Opera house redevelopment project gets first OK
Monday, January 31, 2022 by Chad Swiatecki
City Council unanimously approved the first reading of the proposed zoning change to three tracts just east of South Congress Avenue while signaling that there is much negotiating and bargaining awaiting the project, which aims to revive part of the Austin Opera House property as a music venue.
The owners of the three tracts, known as the 200 Academy Drive project, want to remove those properties from the Neighborhood Conservation Combining District to create a mixed-use development at affordable or reduced rates and the music venue.
The size of the music venue is the biggest sticking point between developer Chris Wallin and neighbors who argue the area will suffer from the traffic attracted to what has long been a neighborhood street. The project calls for using 17,500 square feet for music venue space, while neighbors have agreed to a much smaller 3,000 square feet, roughly the size of the nearby Continental Club.
Architect and project partner Richard Weiss said amending the NCCD instead of removing the tracts from it altogether would create future requirements and problems for the project that is largely supported by Council because of the housing it would provide as well as the project’s proximity to future mass transit lines.
Council Member Kathie Tovo, whose district includes the area in question, drafted a motion sheet that would amend parts of the NCCD affecting the project parcels to accomplish much of what is planned. The sheet included the smaller venue size as a placeholder, which she acknowledged could change in the coming weeks as staffers, the developer and neighbors continue to work toward an agreement.
Tovo also suggested the city could push for a density bonus consideration to include specific requirements around the amount of affordable housing included in the project, including the income levels targeted for those units, with up to 20 percent of the units priced for availability to those making up to 60 percent of the area’s median family income.
To date the project has embraced the requirements of the city’s SMART housing program.
The request, which needed nine Council votes as a result of the petition filed against it by neighbors, almost failed after Council Member Paige Ellis passed an amendment that substituted the 17,500-square-foot venue into the reading instead of Tovo’s smaller-sized venue. That amendment passed 6-5 with Tovo, Mayor Pro Tem Alison Alter and Council members Leslie Pool, Ann Kitchen and Mackenzie Kelly voting against it.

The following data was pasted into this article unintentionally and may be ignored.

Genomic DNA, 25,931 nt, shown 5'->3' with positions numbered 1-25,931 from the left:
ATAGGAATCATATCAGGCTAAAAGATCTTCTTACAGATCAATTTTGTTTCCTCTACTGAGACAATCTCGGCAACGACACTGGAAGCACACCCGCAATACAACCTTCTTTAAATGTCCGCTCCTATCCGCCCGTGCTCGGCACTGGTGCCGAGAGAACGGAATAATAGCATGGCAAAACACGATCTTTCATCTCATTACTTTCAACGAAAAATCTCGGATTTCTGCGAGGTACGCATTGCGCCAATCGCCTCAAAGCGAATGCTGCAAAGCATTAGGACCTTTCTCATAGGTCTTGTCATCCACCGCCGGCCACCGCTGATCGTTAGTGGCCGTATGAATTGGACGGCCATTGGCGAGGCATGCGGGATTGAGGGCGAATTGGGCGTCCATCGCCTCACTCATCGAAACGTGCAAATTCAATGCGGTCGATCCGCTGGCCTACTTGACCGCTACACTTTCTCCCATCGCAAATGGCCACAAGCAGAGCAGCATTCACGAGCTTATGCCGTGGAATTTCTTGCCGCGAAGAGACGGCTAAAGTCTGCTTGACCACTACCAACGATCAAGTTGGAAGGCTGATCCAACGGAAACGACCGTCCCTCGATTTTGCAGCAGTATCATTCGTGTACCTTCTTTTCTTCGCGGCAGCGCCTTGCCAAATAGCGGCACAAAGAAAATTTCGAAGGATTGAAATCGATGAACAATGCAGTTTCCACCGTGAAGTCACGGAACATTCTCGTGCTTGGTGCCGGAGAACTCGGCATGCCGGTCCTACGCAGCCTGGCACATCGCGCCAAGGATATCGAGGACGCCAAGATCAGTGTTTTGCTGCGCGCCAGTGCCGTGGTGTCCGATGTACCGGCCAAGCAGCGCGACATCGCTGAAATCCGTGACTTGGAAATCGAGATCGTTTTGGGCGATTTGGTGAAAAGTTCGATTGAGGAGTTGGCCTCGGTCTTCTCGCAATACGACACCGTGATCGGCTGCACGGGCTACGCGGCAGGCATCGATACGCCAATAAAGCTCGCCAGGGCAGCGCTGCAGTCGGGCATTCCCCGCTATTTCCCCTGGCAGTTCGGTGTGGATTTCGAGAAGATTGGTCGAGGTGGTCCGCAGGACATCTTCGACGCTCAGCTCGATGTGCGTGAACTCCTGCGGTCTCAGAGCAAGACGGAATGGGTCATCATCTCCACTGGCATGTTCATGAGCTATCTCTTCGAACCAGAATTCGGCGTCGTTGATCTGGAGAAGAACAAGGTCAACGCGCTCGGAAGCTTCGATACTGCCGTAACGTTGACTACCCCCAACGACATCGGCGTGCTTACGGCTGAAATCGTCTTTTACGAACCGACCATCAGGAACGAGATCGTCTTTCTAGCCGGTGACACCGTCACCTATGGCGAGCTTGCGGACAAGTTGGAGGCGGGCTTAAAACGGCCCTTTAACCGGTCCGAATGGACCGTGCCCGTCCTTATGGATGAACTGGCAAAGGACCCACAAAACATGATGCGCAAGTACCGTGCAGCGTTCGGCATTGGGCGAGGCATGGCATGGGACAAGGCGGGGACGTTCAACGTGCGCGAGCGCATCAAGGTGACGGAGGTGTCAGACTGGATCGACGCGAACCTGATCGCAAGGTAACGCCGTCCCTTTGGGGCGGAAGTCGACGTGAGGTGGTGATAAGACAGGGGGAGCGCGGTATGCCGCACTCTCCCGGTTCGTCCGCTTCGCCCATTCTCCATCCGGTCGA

When it appeared the request would fall short of the nine votes as amended, Kitchen proposed an amendment leaving the venue size blank to leave that issue open for further work and discussion. That amendment also passed 6-5, with Ellis and Council members Greg Casar, Pio Renteria, Vanessa Fuentes and Natasha Harper-Madison voting against.
Tovo said the coming weeks will include much bargaining between the developers and neighbors to find the right balance for a portion of downtown that is changing quickly.
“I feel strongly that we can end up with a project that allows for the return of this historic use on this tract and allows for increased housing opportunities which we very much need and also balances those against, in particular the music use, against the needs of the hundreds and hundreds of people who live in close proximity,” Tovo said.
Mayor Steve Adler, who supports the larger venue proposal, said staff and Council members need to gather data on possible venue capacities and configurations before the second of three required readings.
“I’m not sure we have to decide today what the size of the venue is, nor do we have to decide today what the total amount of affordable housing is on the property,” he said. “Between first and second reading we can try to work through those issues, though I will say as I sit here I would support the applicant’s requested size for the venue given the future traffic patterns.”
Photo caption: Site plan presented to the city by applicant Richard Weiss.
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